European Commission logo
français français
CORDIS - Résultats de la recherche de l’UE
CORDIS

A ductile, high energy absorptive and rapid post-tensioning system for extending life of concrete structures

Periodic Reporting for period 1 - SMArtPlate (A ductile, high energy absorptive and rapid post-tensioning system for extending life of concrete structures)

Période du rapport: 2017-12-01 au 2019-11-30

Extending infrastructure service life rather than demolishing and reconstructing, contributes significantly to the sustainability of the built environment, one of the major objectives of the EU long-term strategy. In fact, minimising the reconstruction of structures reduces the consumption of cement and natural resources, hence lowering the greenhouse gas emissions and enhancing resource efficiency. Not only does it reduce expenditure, but it also decreases disruption to the function of important structures, such as bridges.
External post-tensioning is a retrofitting technique often used to enhance the serviceability performance of Reinforced Concrete (RC) structures through reducing deformation and increasing stiffness as well as improving durability.
Fixing prestressed Fibre Reinforced Polymer (FRP) plates to the structural element and mobilising their prestressing force to the structure is one of the most popular post-tensioning techniques. In this technique the tensile force generated by a hydraulic jack - secured to the structure at one end and to the FRP bar/laminate at the other end - is used to prestress the FRP. A high concentrated force at the jack-to-structure connection risks the local failure in concrete, which is a practical concern especially in post-tensioning of aged and deteriorated structures. Moreover, in such cases, the high FRP strength cannot be fully exploited since the premature concrete cover detachment will often be the prevailing failure mode. Temperature sensitivity and low ductility of FRP systems are other concerns.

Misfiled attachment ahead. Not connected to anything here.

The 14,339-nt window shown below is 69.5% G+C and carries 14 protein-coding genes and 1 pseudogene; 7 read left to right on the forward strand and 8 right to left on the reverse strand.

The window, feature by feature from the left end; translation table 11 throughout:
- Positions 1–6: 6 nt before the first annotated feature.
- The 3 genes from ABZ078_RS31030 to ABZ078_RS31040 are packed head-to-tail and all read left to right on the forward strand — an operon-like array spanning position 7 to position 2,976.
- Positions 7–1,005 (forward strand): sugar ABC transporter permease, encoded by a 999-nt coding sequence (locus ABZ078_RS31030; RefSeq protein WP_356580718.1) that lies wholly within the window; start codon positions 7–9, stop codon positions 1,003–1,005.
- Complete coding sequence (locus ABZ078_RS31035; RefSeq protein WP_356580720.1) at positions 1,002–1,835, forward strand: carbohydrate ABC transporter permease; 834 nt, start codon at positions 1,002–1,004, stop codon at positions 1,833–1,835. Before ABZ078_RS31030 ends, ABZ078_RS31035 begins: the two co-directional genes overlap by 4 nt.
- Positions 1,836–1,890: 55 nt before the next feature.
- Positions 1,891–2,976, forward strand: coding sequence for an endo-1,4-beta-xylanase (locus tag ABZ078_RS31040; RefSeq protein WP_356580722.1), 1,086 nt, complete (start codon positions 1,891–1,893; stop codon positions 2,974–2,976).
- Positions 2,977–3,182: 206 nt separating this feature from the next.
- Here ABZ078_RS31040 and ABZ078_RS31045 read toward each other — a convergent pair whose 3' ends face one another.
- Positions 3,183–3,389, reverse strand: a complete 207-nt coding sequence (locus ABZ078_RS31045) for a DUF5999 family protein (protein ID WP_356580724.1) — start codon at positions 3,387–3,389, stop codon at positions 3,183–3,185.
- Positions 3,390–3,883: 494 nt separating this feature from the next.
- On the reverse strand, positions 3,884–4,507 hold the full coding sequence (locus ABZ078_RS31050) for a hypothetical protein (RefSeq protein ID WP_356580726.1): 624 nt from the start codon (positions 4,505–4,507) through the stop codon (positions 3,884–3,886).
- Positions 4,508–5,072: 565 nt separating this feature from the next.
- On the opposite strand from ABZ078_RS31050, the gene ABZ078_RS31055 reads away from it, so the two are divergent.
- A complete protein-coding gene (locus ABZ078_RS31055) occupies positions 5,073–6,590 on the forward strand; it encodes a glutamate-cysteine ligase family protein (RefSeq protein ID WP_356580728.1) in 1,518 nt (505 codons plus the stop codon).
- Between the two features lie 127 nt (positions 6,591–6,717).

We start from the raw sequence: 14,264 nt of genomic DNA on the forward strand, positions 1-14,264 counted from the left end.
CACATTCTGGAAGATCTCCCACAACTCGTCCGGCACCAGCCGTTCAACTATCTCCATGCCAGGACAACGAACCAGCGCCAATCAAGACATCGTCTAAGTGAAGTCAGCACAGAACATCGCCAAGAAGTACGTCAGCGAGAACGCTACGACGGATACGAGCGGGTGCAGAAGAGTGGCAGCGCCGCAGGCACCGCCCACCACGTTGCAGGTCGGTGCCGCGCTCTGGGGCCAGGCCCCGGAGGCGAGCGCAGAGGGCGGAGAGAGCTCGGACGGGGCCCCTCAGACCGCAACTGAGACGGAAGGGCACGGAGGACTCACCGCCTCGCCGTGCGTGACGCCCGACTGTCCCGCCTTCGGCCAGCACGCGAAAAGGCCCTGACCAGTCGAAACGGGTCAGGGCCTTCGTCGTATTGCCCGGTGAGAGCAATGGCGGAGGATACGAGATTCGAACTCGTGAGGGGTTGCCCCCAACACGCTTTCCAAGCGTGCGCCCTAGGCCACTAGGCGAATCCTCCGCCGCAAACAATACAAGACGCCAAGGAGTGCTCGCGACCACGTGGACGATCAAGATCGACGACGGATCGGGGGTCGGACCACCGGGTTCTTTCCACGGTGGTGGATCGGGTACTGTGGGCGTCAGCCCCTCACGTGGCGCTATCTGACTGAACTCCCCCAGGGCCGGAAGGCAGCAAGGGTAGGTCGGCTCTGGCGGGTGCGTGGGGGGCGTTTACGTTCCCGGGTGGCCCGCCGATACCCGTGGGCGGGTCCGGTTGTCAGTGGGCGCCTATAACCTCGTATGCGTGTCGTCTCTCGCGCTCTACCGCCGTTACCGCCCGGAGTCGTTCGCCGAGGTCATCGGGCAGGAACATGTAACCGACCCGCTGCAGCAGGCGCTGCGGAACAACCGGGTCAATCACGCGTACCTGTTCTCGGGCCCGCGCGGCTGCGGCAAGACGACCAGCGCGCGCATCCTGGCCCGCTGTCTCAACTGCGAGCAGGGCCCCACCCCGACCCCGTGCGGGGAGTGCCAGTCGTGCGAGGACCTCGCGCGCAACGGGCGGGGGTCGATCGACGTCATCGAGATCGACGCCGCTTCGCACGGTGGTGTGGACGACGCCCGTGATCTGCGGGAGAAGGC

The application of Shape Memory Alloys (SMA) for post-tensioning of structures is a recent promising development. SMA possesses a unique feature that enables it to recover its original shape by increasing its temperature once deformed plastically. The electrical resistivity of the alloy can be used to increase its temperature by passing an electrical current through it. Shape recovery under a restraint condition generates sufficiently large forces in the SMA element, suitable for post-tensioning applications. The emergence of the cost-competitive Iron-based Shape Memory Alloys (Fe-SMA) in recent years is a promising development that broadens the application of SMA’s in structural strengthening practices.
In this project, an innovative rapid post-tensioning retrofitting system is conceptualised, and its feasibility and performance efficiency are validated by employing complex experimental and numerical studies. This innovative system, designated “SMArtPlate”, is a thin prefabricated plate made of an Ultra-Ductile Mortar reinforced by SMA rebars. The high bearing capacity of the Ultra-Ductile Mortar facilitates the use of mechanical fasteners to attach SMArtPlate to the RC structure while its self-controlled crack width ensures an enhanced durability performance compared to the existing techniques.